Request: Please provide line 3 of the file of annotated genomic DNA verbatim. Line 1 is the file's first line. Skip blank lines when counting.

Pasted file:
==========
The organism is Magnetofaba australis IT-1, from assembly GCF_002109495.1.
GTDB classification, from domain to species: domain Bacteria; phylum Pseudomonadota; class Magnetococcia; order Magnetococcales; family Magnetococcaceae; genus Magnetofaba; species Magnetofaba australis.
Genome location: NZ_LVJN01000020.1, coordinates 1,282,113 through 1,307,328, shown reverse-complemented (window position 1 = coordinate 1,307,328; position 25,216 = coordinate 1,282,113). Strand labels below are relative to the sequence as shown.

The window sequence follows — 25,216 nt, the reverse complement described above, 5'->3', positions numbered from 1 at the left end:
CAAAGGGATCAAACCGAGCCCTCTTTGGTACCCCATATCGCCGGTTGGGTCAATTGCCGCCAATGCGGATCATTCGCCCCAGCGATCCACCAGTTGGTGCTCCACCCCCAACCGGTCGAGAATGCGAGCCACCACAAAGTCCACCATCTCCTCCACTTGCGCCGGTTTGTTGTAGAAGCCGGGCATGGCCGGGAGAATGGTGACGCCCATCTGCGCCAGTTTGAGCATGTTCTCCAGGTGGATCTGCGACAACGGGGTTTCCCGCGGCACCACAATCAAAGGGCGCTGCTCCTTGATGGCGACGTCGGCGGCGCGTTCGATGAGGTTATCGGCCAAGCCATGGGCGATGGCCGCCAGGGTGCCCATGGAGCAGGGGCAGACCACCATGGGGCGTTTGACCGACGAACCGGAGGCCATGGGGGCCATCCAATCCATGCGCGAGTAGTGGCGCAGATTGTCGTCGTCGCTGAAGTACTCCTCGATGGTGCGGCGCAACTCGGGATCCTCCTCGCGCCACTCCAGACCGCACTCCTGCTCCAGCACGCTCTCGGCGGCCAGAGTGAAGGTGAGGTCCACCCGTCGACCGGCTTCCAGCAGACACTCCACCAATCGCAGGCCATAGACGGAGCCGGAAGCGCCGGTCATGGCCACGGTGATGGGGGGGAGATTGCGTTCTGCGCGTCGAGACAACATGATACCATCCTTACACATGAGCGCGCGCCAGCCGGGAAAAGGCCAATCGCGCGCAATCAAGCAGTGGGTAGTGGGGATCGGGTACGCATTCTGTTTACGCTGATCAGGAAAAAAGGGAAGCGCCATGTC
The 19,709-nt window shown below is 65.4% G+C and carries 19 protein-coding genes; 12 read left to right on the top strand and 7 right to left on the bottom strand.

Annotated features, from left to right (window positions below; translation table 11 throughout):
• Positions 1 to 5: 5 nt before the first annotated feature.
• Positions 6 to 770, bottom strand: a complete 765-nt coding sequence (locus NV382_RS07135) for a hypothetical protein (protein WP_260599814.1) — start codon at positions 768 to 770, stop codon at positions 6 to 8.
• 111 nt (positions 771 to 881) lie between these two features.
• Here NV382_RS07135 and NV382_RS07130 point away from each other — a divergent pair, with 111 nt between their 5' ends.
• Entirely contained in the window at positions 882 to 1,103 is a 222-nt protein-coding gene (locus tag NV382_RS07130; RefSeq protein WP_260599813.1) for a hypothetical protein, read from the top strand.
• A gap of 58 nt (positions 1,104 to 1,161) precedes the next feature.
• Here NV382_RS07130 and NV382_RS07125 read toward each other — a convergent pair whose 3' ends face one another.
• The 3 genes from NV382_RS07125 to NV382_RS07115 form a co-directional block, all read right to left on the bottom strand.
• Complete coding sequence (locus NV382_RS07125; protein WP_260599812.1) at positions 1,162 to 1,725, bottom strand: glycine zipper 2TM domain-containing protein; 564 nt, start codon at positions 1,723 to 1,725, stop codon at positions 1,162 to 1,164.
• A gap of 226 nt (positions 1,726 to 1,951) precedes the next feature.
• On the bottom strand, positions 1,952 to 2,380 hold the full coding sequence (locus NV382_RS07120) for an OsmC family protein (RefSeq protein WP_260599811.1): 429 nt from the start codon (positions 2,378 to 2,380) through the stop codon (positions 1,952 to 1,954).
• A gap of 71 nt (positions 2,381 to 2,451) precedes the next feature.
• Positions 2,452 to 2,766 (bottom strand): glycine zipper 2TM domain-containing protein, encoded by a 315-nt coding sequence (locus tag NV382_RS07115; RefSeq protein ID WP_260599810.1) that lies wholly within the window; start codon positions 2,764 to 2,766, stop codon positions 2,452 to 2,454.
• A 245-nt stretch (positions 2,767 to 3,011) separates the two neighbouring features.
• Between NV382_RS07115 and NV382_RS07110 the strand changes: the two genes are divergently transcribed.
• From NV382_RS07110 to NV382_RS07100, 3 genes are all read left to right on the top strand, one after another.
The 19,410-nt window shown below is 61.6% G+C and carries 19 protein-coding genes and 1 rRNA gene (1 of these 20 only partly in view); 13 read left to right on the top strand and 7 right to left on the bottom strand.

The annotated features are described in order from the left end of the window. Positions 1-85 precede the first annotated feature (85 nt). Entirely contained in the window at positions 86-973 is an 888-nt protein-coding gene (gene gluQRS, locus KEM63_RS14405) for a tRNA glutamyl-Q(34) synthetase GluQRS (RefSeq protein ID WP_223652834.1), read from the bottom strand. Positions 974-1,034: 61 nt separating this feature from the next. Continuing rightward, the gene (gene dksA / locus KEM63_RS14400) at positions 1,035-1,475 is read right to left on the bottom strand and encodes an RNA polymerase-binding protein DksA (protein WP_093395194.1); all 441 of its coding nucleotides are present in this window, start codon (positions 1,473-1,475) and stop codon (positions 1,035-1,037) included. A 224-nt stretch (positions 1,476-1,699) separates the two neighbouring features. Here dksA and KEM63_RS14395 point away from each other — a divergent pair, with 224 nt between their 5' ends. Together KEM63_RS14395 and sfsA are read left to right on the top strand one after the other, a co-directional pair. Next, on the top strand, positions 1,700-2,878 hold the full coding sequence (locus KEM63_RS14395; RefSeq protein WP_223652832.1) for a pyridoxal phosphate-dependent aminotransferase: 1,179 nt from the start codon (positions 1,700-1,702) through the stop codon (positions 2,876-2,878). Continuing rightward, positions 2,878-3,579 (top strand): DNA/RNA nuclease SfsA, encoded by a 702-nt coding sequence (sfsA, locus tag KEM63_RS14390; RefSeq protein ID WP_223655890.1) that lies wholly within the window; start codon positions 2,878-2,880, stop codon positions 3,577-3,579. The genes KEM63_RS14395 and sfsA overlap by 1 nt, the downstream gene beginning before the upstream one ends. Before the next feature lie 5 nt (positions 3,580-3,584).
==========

Genome location: NZ_LVJN01000020.1, coordinates 1,282,113 through 1,307,328, shown reverse-complemented (window position 1 = coordinate 1,307,328; position 25,216 = coordinate 1,282,113). Strand labels below are relative to the sequence as shown.